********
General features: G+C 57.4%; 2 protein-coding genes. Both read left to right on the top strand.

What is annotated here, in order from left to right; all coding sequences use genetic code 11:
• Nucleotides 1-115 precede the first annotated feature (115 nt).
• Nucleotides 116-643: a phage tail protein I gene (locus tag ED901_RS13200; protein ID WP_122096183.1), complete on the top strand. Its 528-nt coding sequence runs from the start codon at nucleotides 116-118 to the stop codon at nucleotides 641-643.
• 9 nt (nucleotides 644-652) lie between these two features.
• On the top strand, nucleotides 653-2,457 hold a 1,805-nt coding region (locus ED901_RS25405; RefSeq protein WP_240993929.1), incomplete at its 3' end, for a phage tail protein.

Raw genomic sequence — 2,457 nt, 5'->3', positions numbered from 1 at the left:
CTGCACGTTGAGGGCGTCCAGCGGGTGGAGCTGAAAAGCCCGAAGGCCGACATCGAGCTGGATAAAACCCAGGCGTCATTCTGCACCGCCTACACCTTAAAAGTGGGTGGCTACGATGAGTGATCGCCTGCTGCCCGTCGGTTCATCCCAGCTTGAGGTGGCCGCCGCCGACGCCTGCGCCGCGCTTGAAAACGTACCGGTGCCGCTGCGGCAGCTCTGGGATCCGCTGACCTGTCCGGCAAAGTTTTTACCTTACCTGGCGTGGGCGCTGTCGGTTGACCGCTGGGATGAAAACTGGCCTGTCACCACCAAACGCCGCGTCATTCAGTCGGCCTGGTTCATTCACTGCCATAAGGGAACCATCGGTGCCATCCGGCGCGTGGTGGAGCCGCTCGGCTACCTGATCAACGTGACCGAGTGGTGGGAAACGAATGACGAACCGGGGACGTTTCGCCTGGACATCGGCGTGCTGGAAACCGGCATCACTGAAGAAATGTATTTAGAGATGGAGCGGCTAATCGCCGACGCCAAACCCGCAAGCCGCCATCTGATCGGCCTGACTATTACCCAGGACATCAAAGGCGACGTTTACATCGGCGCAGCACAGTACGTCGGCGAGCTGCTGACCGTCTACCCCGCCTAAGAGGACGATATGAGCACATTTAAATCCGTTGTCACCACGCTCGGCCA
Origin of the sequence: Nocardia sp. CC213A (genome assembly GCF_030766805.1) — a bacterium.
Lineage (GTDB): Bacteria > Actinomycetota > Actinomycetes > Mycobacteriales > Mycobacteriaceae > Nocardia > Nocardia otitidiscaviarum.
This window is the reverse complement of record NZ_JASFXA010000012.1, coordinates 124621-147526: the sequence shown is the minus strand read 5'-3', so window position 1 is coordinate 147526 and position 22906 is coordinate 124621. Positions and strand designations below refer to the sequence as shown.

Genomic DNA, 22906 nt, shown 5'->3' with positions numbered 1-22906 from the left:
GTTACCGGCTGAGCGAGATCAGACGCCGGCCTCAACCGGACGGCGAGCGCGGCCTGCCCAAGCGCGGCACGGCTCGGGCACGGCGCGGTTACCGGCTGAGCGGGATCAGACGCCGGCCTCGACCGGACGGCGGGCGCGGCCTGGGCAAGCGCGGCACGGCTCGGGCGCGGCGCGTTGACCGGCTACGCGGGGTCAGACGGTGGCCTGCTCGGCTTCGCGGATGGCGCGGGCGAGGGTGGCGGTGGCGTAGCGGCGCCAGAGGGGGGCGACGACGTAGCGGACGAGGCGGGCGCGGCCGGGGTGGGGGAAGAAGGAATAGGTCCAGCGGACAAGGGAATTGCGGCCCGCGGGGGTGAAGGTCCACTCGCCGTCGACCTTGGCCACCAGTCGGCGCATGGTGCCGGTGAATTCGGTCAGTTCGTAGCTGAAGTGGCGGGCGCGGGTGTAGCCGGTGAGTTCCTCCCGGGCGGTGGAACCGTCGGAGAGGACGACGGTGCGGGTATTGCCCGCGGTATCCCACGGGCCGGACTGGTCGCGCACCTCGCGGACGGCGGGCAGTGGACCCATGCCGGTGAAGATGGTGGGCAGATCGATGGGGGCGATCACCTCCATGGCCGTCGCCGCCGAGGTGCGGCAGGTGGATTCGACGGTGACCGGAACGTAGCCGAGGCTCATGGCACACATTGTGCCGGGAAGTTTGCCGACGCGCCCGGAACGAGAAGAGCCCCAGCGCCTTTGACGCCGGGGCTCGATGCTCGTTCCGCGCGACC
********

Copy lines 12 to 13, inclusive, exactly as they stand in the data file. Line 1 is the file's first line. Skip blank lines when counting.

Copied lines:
Genomic DNA, 22906 nt, shown 5'->3' with positions numbered 1-22906 from the left:
GTTACCGGCTGAGCGAGATCAGACGCCGGCCTCAACCGGACGGCGAGCGCGGCCTGCCCAAGCGCGGCACGGCTCGGGCACGGCGCGGTTACCGGCTGAGCGGGATCAGACGCCGGCCTCGACCGGACGGCGGGCGCGGCCTGGGCAAGCGCGGCACGGCTCGGGCGCGGCGCGTTGACCGGCTACGCGGGGTCAGACGGTGGCCTGCTCGGCTTCGCGGATGGCGCGGGCGAGGGTGGCGGTGGCGTAGCGGCGCCAGAGGGGGGCGACGACGTAGCGGACGAGGCGGGCGCGGCCGGGGTGGGGGAAGAAGGAATAGGTCCAGCGGACAAGGGAATTGCGGCCCGCGGGGGTGAAGGTCCACTCGCCGTCGACCTTGGCCACCAGTCGGCGCATGGTGCCGGTGAATTCGGTCAGTTCGTAGCTGAAGTGGCGGGCGCGGGTGTAGCCGGTGAGTTCCTCCCGGGCGGTGGAACCGTCGGAGAGGACGACGGTGCGGGTATTGCCCGCGGTATCCCACGGGCCGGACTGGTCGCGCACCTCGCGGACGGCGGGCAGTGGACCCATGCCGGTGAAGATGGTGGGCAGATCGATGGGGGCGATCACCTCCATGGCCGTCGCCGCCGAGGTGCGGCAGGTGGATTCGACGGTGACCGGAACGTAGCCGAGGCTCATGGCACACATTGTGCCGGGAAGTTTGCCGACGCGCCCGGAACGAGAAGAGCCCCAGCGCCTTTGACGCCGGGGCTCGATGCTCGTTCCGCGCGACC